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Windows and Doors. Typically once the roofing material has been installed/completed the windows and doors are installed. It’s important to install these after the roofing materials so that breakage and damage to the windows and doors can be avoided.
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Typically once the roofing material has been installed/completed the windows and doors are installed. • It’s important to install these after the roofing materials so that breakage and damage to the windows and doors can be avoided. • Putting the windows and doors in before the siding is important because trimming windows and doors is down once they’ve been installed.
Double-hung windows are the most common type. They consist of two sashes that are guided by a metal or wooden track. Single-hung windows look similar, but the upper sash is fixed. Look for newer models that feature inward-tilting sashes for easier cleaning. • Fixed (or stationary) windows are the least expensive, admit the most light, and come in the greatest variety of shapes and sizes. Their disadvantage is that they cannot be opened for ventilation. • Casement windows are hinged at the side and swing outward at the turn of a crank. This type is recommended for maximum ventilation. • Awning windows swing outward like casement windows, but are hinged at the top. Their advantage over casements is that they can be left open even when it’s raining. Hopper windows are similar to awning, but are hinged at the bottom. • Sliding windows are essentially double-hungs turned on their side. They are often used when there is a need for a window that is wider than it is tall.
Double and Triple Paned Windows are designed with a trapped air space about a half an inch thick, which functions as an insulator. It works by restricting the amount of air movement, slowing down the heat loss through windows.
Low Emissivity Windows have a clear coating on the window to reduce the heat loss or gain. Low Emissivity Windows have a clear coating on the window to reduce the heat loss or gain.
Argon Windows: Argon Gas is a motionless gas that manufacturers use to fill the space between the panes of glass to reduce the heat loss. Argon gas is often used because it is a better insulator than air and has a relatively low cost compared to the alternatives.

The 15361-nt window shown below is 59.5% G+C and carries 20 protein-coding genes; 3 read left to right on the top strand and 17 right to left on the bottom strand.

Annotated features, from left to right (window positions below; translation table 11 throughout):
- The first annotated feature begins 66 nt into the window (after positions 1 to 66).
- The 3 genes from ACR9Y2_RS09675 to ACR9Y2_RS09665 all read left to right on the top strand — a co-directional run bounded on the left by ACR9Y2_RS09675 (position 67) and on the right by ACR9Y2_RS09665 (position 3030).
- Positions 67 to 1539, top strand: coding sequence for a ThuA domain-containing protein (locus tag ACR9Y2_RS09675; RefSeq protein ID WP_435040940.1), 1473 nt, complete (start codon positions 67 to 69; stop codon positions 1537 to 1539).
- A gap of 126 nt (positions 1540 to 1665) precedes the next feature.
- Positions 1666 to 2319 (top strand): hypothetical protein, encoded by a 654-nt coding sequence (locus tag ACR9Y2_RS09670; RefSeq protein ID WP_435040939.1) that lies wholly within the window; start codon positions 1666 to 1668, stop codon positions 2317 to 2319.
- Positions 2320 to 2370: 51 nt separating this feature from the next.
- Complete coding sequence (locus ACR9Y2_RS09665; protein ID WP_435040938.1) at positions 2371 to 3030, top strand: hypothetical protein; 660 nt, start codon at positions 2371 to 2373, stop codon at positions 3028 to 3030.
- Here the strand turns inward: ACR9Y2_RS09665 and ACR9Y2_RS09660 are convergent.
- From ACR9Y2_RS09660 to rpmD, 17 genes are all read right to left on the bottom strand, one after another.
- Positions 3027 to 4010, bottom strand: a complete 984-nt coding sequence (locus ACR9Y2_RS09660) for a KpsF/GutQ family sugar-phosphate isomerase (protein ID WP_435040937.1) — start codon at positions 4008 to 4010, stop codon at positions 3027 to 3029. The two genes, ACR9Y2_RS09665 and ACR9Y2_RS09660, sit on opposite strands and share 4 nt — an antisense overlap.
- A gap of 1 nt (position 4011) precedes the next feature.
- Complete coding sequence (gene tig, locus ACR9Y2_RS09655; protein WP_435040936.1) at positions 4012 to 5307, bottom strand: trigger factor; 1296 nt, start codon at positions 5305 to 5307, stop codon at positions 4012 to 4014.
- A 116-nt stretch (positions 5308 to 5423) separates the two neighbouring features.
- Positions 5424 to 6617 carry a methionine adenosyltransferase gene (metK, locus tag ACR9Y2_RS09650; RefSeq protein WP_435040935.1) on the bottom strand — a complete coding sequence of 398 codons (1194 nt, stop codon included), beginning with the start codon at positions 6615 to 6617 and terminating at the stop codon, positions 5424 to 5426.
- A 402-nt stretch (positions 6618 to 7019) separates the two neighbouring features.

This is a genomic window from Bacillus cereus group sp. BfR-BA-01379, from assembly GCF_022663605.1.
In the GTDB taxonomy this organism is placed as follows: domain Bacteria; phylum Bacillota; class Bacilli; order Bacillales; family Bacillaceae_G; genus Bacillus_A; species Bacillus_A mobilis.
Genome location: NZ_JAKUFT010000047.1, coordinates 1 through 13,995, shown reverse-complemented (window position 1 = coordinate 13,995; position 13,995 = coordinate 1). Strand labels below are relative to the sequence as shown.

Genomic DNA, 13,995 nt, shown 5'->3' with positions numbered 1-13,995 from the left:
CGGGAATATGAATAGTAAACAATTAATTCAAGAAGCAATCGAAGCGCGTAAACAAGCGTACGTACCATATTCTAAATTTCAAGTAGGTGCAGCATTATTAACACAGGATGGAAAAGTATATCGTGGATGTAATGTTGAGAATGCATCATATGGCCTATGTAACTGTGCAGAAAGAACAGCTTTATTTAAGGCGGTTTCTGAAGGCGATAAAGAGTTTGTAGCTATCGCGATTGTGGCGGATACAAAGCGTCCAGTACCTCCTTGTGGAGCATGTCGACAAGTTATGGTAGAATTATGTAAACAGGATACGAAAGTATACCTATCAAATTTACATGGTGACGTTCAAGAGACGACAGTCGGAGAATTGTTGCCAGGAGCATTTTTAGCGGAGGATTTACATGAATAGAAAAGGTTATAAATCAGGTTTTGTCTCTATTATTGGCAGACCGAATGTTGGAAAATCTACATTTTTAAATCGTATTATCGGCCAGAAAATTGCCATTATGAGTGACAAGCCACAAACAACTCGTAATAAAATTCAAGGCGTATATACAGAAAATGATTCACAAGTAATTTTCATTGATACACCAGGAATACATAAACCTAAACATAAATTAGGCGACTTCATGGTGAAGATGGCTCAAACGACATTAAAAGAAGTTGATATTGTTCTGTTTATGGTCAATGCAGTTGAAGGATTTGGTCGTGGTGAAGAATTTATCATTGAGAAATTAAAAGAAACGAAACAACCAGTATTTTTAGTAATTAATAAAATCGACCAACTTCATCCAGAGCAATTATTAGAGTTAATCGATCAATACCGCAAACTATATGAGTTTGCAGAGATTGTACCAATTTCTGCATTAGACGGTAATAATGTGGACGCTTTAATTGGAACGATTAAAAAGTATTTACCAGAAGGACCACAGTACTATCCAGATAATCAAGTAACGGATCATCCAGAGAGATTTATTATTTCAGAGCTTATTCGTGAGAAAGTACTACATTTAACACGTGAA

New high efficiency window options • Thermotropic energy smart windows • Thermotropic windows do respond to changes in temperature and darken to varying levels when heat is present. Depending upon the amount of how much heat is detected, windows will transition from clear to white and reflective, virtually eliminating the transmission of solar heat. • For consumers this does drastically cut down on cooling costs, however these thermotropic films can cause the window to become nontransparent making them unsuitable for view windows. • Electrochromic energy smart windows • These windows are manually-controlled to provide insulation. When an indoor switch is flipped, an electric current runs between the dual-pane window and cause a special glass coating to tint, blocking 98% of solar radiation. • They also reduce glare, enable privacy and the system requires very low voltage to work. There is still much to be tested with this new technology, and it is unknown when they will be available for purchase.
Doors • Steel doors usually have interior components made of wood for strength and stability, an inner core filled with foam or other insulation to improve thermal performance, and an outer skin of galvanized steel for durability and resistance to warping. Steel doors can be painted any colour and generally require little maintenance. • Vinyl doors – another new addition to the market – feature multiple chambers reinforced with wood, steel or aluminum for strength and to prevent distortion. They offer good thermal performance, are resistant to extreme weather and breakage, and require no special maintenance. • Solid wood doors are often aesthetically pleasing, strong and durable, but they are less thermally resistant than doors that have insulated cores. They also require regular maintenance for protection from the elements.
Limiting drafts from your doors and windows Draft proofing can prove to be the most cost effective way to improve your energy loss. Sealing the gaps and holes between your doors and windows will help eliminate moisture problems as well as remove outside noises, not to mention reduce heat loss. • Weather stripping • caulking